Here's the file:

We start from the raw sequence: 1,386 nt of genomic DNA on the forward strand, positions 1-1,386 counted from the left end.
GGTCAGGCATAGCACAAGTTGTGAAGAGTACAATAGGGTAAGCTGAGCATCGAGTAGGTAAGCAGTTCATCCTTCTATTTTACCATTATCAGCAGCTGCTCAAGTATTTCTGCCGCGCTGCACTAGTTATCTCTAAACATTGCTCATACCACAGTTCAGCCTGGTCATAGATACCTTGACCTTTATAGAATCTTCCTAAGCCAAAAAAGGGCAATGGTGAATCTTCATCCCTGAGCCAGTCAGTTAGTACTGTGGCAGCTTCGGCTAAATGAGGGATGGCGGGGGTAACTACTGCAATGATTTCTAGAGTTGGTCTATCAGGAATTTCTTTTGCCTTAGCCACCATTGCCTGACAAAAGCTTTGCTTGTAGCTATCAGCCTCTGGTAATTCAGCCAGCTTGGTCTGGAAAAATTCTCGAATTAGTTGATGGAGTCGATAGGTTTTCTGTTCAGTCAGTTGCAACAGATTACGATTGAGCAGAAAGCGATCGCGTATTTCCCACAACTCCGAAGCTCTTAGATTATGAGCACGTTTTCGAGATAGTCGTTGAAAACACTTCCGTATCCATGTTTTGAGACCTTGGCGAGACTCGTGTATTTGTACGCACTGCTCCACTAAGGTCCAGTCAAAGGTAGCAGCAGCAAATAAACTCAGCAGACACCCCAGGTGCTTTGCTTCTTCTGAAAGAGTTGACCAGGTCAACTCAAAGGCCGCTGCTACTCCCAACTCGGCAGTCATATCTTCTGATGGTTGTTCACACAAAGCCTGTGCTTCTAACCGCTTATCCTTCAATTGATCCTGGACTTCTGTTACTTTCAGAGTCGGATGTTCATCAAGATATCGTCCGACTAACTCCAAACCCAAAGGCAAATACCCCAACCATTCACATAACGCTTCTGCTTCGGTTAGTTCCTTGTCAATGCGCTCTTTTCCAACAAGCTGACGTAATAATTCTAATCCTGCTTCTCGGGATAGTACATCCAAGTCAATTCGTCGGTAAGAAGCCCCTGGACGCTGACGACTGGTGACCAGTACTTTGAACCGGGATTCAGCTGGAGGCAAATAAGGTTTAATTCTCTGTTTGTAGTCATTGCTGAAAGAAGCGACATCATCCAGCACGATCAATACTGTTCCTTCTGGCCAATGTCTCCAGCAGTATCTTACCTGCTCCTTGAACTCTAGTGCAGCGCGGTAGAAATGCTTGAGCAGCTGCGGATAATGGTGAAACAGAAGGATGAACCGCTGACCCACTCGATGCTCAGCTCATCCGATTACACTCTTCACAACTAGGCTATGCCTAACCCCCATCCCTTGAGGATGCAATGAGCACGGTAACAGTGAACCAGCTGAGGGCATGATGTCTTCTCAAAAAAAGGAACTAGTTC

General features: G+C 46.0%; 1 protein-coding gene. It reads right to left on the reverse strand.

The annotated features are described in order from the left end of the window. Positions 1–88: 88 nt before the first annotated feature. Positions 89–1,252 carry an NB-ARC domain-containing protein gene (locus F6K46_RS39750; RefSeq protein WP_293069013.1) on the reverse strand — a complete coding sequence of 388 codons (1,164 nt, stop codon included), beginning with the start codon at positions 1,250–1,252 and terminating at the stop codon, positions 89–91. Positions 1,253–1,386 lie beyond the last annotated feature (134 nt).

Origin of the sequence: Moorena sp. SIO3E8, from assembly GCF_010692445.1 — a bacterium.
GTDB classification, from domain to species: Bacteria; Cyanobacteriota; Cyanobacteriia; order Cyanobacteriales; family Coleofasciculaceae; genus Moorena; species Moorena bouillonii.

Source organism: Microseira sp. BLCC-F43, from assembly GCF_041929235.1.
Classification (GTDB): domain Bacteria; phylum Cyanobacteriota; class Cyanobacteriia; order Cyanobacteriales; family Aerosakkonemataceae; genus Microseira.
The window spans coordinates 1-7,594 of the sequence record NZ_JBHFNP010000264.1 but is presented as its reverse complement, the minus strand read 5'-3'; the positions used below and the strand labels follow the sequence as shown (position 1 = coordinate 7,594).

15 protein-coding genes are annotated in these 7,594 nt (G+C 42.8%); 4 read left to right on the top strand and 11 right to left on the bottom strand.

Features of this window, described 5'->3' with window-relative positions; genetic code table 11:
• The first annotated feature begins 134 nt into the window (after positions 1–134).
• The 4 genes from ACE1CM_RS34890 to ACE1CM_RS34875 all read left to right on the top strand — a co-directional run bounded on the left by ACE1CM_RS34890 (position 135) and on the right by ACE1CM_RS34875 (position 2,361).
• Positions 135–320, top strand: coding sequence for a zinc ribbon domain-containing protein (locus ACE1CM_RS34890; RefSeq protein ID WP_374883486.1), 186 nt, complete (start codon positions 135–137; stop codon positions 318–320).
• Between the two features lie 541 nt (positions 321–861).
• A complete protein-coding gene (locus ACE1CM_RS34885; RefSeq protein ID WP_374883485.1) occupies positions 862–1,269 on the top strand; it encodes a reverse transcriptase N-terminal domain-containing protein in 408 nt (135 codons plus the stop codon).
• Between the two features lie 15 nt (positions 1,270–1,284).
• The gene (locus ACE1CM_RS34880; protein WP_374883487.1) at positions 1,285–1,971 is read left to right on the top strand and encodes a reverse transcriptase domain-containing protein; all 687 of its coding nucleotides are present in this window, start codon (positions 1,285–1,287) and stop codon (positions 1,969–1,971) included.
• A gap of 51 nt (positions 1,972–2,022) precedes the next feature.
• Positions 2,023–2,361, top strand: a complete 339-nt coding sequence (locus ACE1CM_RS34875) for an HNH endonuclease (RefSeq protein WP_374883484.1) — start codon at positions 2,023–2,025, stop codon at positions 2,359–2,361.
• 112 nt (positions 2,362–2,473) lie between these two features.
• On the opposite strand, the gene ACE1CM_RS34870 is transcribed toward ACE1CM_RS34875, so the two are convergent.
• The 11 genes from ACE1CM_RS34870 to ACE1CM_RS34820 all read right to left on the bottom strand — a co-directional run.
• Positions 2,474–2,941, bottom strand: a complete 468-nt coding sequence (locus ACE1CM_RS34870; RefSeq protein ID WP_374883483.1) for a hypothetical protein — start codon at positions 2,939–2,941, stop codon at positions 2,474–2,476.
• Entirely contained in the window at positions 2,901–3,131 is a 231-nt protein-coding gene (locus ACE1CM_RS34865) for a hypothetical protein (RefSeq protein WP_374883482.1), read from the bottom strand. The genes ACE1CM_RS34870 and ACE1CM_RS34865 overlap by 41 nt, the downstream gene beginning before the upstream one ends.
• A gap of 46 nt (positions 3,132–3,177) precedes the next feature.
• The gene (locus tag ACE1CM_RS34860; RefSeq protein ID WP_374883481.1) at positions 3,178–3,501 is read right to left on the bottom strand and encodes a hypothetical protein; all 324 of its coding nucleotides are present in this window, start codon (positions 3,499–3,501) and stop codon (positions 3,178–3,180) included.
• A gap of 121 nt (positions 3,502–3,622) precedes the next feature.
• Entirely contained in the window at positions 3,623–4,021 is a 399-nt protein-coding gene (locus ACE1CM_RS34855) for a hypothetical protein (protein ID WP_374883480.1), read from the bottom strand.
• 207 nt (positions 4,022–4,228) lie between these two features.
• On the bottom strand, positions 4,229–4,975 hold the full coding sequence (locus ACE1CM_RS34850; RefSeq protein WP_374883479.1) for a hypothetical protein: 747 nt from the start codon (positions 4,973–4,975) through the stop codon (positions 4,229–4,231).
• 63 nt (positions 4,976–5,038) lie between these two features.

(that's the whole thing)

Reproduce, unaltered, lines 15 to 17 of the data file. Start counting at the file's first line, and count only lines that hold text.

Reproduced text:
• Between the two features lie 541 nt (positions 321–861).
• A complete protein-coding gene (locus ACE1CM_RS34885; RefSeq protein ID WP_374883485.1) occupies positions 862–1,269 on the top strand; it encodes a reverse transcriptase N-terminal domain-containing protein in 408 nt (135 codons plus the stop codon).
• Between the two features lie 15 nt (positions 1,270–1,284).